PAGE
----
Donly, K.J., Segura, A., Wefel, J.S., et al. Evaluating the effects of fluoride-releasing dental materials on adjacent interproximal caries. JADA 130:817-825, 1999.

Oral Care Report, Vol. 9 No. 3. Ed. C.W. Douglass, 1999.

QUESTION 4

When would you advocate the removal of mandibular third molars which are asymptomatic?

1) To reduce crowding of incisors.

2) When in an abnormal position with no evidence of pathosis.

3) To reduce the risk of periodontal disease.

4) To facilitate development of the basal skeletal components of the mandible.

A. 1, 2, 3B. 1 and 3

C. 2 and 4D. 4 only

E. None of the above

Rationale

A recent conference of the American Association of Oral and Maxillofacial Surgeons came to some interesting conclusions.

Crowding of incisors is multifactorial. Decreased arch length, tooth size and shape, retrusion of incisors, as well as growth changes in adolescents are all potential causes. There is no evidence that incisor crowding is caused by third molars.

No evidence exists to suggest that the third molars are needed for development of the basal skeletal components of the maxilla or the mandible.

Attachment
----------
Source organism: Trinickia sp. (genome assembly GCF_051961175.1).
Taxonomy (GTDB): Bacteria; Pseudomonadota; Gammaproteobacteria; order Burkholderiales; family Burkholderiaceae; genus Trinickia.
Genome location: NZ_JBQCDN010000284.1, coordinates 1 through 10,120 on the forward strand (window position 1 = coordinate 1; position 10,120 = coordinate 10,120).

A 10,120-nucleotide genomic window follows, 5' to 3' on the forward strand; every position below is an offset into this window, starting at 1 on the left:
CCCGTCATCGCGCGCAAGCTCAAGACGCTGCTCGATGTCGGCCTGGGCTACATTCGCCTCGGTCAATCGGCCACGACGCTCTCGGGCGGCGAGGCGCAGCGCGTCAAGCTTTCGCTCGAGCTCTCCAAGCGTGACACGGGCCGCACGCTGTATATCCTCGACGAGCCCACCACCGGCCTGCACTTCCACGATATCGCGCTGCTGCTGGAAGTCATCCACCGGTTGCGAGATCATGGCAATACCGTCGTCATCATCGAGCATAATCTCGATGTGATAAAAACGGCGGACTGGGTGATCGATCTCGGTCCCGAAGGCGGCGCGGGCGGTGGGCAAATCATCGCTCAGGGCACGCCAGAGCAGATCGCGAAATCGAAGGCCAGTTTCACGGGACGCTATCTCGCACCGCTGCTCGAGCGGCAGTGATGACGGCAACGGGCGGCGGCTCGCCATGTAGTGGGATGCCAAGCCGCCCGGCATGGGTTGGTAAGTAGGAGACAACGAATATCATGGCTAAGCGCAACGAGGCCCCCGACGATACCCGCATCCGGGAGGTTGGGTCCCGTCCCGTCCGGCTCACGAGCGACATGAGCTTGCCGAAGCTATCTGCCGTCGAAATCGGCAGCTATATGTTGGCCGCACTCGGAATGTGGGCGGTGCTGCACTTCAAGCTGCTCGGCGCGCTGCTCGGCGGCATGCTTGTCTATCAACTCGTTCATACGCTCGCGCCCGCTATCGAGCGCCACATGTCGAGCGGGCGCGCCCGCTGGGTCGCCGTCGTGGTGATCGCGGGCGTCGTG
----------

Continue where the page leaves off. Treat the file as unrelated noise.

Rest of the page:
No consensus was reached on removal of asymptomatic impacted teeth where no evidence of pathosis existed.

It is important, before recommending removal of third molars, to determine the future effects that such removal may cause, namely orthodontic, periodontic or prosthodontic problems. No evidence exists that removal will enhance the periodontal status.

If, however, pathosis exists and extraction is indicated, third molars should be removed in young adulthood rather than later. With respect to the mandibular third molar, the best general approach would appear to suggest removal before age 22. After age 22, the best strategy is to examine the patient periodically, removing only symptomatic teeth or those with evidence of pathosis after fully informing the patient of all relevant risks and benefits.

REFERENCES

Bishara, S.E. Third molars: A dilemma! Or is it? Am J Orthod Dentofacial Orthop 115:628-633, 1999.

Oral Care Report, Vol. 9 No. 3. Ed. C.W. Douglass, 1999.

Answers for January 2001 SLSA questions:

1. C 2. A 3. C 4. E

2000 SLSA QUIZ ANSWERS 1. C2. E 3. A 4. C5. B6. B 7. A8. E9. A 10. B11. A12. B 13. C14. E15. E